I learned a hard lesson when I was in seventh grade and a teacher caught me passing notes with my friend, Samantha. Sammy and I had devised a code and we communicated without words. We drew pictures. I admit that I still occasionally do this today. I pass out thank you cards with a hand drawn picture of a tank and a sheep on it. (Tank ewe) There’s a piece of my thirteen year old self that still thinks that drawn pictures are clever.
Unfortunately, Sammy and I were decidedly not clever in Mrs. Murdock’s English class when Sammy dropped my note and Mrs. Murdock picked it up, read it and immediately left the room.
I loved Mrs. Murdock and until that moment, I had thought she liked me, so as soon as class was over I approached her, apologized and asked for my note back.
“It was so cute, I had to share it,” she told me, looking at me with innocent eyes while lying through her teeth.
Sammy and I spent the lunch hour debating on whether or not Mrs. Murdock had been able to break our code. We convinced ourselves that she hadn’t and we had no reason to fear. But looking back I know we were wrong because a few hours later, Leslie, a girl from our class and the subject of our note, disappeared and never returned. I don’t know if what I had written/drawn was the reason Leslie was expelled from school and later sent to juvie hall, but I was grateful that I wasn’t beaten to a pulp by Leslie or her friends seeking retribution. (A fear that Sammy and I carried around for a number of weeks.)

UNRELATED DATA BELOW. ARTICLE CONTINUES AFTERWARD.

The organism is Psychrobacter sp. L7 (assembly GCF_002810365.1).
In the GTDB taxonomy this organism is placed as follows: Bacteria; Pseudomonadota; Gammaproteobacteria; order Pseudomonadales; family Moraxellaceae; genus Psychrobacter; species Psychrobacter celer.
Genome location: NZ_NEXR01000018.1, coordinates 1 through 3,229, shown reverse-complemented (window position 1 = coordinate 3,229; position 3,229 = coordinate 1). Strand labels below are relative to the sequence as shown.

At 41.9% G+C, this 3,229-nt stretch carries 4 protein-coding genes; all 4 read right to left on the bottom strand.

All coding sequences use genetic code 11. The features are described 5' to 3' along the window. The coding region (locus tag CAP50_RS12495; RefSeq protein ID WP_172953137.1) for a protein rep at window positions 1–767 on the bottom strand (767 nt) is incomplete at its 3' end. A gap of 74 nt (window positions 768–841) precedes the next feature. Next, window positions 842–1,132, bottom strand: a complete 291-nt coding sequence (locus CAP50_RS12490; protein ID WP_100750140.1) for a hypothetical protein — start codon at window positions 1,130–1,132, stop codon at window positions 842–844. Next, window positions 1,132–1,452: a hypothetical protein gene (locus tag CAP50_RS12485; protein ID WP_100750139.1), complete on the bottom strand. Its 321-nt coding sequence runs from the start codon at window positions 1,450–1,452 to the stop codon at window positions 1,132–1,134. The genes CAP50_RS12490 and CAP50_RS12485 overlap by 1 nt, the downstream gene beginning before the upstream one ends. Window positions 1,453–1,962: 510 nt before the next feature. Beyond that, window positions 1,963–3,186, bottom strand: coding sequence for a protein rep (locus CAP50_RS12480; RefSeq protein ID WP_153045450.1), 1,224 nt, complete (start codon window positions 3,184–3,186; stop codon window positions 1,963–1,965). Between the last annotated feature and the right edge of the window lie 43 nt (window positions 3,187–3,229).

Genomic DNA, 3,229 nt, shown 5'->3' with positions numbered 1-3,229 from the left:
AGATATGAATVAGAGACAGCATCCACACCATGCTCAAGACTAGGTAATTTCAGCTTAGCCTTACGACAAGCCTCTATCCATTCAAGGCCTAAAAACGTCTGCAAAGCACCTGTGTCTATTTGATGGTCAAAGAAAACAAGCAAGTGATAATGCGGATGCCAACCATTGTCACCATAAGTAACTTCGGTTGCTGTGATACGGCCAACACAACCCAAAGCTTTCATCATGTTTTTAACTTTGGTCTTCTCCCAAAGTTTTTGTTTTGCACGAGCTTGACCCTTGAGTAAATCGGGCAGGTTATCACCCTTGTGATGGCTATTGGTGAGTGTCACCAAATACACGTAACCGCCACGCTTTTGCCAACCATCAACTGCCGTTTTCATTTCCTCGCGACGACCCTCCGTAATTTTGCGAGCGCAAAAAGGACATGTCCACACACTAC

We were stupid to think Mrs. Murdock hadn’t been able to read our code and even stupider to write something down without thinking through the consequences. (Although I’m sure Leslie deserved whatever punishment the Arlington School district dished out.)
Art and our children are our only means of immortality. If we create nothing, nothing is what’s left after we’re gone. If we create something meaningful, it will last and people will be talking about it for much longer than a lunch hour. Maybe our children and our grandchildren will be talking about it, and therefore us, after we’re no longer around to defend or explain ourselves and what we had made.
Which makes me wonder—what will E.L James’s children or grandchildren have to say about her books? Because, once something has been written down, it can’t be taken back. There aren’t enough erasers in the world to wipe out that grey and is that really how she wants to be remembered? I’m sure James is a decent person and in her hopefully long and wealthy life, she’ll accomplish many things, but the truth is, in the (rear) end, unless she does something amazingly spectacular, she’s going to be remembered and immortalized by Fifty Shades of Grey.